Birmingham, Alabama, is the location for this addition to the ghostsigns literature from resident advertising expert and artist Charles Buchanan. For a city founded as recently as 1871 there is a rich history found on its walls, one that Buchanan has diligently researched and which Jonathan Purvis has captured photographically.
Following a general overview of the history, production, discovery and restoration of ghostsigns, the bulk of this book focuses on the types of businesses advertised. These include food, retail, entertainment and, not surprisingly for the USA, a large section on soft, typically fizzy, drinks. The stories told through Buchanan’s research are testament to the symbolic value of the signs in both local and national history, something that is captured by a quote from Michael J. Auer in the book.
“They [ghostsigns] become landmarks, loved… for their size, or even their grotesqueness… When signs reach this stage, they accumulate rich layers of meaning. They no longer merely advertise, but are valued in and of themselves. They become icons.”
This public interaction with ghostsigns is explored in the book, from calls for their removal in the early 1970s, to the more recent efforts of individuals to have them restored. As in places around the world, ghostsigns evoke the passions of those in Birmingham, Alabama. This can arise from perceiving them as eyesores, or as objects of beauty and historic value. There are many that take this passion as the starting point for action, notably protecting and restoring the signs.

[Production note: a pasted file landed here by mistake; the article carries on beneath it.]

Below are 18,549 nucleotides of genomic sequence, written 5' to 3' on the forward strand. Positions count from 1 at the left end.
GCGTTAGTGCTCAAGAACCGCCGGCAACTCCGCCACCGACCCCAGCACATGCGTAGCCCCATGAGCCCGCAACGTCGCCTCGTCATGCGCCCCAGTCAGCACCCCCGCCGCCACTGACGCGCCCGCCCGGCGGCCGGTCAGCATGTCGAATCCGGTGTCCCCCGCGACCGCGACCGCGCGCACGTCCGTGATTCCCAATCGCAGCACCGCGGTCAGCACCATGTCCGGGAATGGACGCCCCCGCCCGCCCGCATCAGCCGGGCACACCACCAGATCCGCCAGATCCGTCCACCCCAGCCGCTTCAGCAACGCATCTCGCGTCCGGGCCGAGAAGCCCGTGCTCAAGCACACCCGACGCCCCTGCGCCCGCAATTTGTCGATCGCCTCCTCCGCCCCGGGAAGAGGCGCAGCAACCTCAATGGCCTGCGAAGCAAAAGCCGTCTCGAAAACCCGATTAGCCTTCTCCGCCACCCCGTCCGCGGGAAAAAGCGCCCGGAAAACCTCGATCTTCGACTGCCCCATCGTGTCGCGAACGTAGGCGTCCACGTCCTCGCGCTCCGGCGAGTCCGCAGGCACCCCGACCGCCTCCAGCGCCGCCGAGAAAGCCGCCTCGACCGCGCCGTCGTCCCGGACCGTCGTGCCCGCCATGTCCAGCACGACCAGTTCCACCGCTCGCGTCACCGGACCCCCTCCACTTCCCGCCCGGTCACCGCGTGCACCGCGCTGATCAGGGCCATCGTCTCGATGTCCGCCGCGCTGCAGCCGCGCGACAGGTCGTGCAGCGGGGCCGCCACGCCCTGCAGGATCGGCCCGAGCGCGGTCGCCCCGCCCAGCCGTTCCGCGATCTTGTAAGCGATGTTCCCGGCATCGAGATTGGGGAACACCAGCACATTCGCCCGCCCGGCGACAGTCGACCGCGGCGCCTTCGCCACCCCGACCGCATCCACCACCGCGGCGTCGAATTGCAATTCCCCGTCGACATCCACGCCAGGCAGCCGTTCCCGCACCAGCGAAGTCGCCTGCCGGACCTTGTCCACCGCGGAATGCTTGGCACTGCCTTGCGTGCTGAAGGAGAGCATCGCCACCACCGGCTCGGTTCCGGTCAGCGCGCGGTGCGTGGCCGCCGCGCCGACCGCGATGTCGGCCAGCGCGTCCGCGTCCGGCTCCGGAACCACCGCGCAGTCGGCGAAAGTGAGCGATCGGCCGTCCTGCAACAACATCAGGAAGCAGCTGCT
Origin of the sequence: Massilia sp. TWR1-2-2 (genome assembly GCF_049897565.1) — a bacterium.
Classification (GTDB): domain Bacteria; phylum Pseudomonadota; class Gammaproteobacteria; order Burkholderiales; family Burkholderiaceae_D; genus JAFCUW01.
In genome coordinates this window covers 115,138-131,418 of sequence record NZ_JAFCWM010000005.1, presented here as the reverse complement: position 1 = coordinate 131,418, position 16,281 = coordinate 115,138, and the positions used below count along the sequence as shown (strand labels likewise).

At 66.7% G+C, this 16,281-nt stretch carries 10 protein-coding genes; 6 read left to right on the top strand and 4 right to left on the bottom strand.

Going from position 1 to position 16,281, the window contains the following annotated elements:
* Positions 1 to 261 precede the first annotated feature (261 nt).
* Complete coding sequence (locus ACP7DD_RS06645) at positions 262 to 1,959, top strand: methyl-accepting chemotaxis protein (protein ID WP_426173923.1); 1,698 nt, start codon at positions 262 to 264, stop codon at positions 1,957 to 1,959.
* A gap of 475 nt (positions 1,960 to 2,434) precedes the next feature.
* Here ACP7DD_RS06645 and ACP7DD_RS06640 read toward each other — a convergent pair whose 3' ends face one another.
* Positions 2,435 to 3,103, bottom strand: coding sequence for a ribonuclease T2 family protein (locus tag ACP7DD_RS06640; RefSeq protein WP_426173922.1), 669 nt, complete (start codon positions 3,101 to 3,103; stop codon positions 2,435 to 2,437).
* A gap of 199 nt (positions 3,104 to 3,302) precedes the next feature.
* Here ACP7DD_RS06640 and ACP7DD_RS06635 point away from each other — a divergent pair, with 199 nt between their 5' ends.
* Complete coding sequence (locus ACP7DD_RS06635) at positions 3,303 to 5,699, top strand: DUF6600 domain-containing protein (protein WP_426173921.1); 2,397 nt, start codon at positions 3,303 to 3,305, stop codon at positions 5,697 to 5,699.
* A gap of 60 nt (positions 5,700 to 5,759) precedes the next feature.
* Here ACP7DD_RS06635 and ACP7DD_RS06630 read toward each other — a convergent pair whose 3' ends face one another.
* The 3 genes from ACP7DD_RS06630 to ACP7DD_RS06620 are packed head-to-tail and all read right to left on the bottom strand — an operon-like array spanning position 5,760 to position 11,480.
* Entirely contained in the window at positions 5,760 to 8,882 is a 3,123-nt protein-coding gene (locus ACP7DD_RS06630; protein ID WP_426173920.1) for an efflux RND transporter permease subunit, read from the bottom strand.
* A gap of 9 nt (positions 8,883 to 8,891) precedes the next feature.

Buchanan observes that these restoration efforts go some way to showing how the signs would have looked when freshly painted and in their full-colour glory. This is in contrast to the impression given by archival monochrome images, of which there are a number featured in the book. Using these and additional research in local archives Buchanan has been able to date, with some accuracy, a number of the signs documented. This is always something of the holy grail with ghostsigns, most efforts only being able to pinpoint broad date ranges in which individual signs were produced.
Throughout the book are a remarkable number of examples of ‘Indoor Ghostsigns‘. These occur when a wall with a sign is covered by a new building constructed on an adjacent plot of land. They often remain covered until, as is the case with those in the book, those inside these newer buildings strip back their interiors to reveal the old signs. These are invariably incredibly well preserved having been protected from the weathering that their outdoor cousins endure. Perhaps the most striking of these is the pre-1909 example for Wiseola drinks (above). The owl now looks over the new bathroom of residents Jimmy and Sue Johnson, a local brand of the past delighting local residents of today through the remains of its hand-painted advertising.
Buchanan’s book is an excellent addition to the ghostsigns literature. As with the definitive Ghost Signs by William Stage, and the Fading Ads of New York City by Frank Jump, it is well researched with some excellent photos and stories to accompany them. A website accompanies the book, alongside a link to a map showing the ghostsigns featured. You can buy Fading Ads of Birmingham on Amazon and you might also like to browse the various other ghostsigns books in the shop.